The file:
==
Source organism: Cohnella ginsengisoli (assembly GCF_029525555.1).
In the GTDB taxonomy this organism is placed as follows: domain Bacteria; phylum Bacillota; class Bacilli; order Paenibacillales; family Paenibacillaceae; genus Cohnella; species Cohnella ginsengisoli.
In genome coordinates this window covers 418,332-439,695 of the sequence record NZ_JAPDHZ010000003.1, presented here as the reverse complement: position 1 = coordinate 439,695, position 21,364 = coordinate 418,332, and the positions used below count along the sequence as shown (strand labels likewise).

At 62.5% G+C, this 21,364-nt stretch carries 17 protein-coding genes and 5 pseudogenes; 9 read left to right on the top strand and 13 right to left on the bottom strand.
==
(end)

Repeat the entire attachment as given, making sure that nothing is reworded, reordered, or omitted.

Source organism: Cohnella ginsengisoli (assembly GCF_029525555.1).
In the GTDB taxonomy this organism is placed as follows: domain Bacteria; phylum Bacillota; class Bacilli; order Paenibacillales; family Paenibacillaceae; genus Cohnella; species Cohnella ginsengisoli.
In genome coordinates this window covers 418,332-439,695 of the sequence record NZ_JAPDHZ010000003.1, presented here as the reverse complement: position 1 = coordinate 439,695, position 21,364 = coordinate 418,332, and the positions used below count along the sequence as shown (strand labels likewise).

At 62.5% G+C, this 21,364-nt stretch carries 17 protein-coding genes and 5 pseudogenes; 9 read left to right on the top strand and 13 right to left on the bottom strand.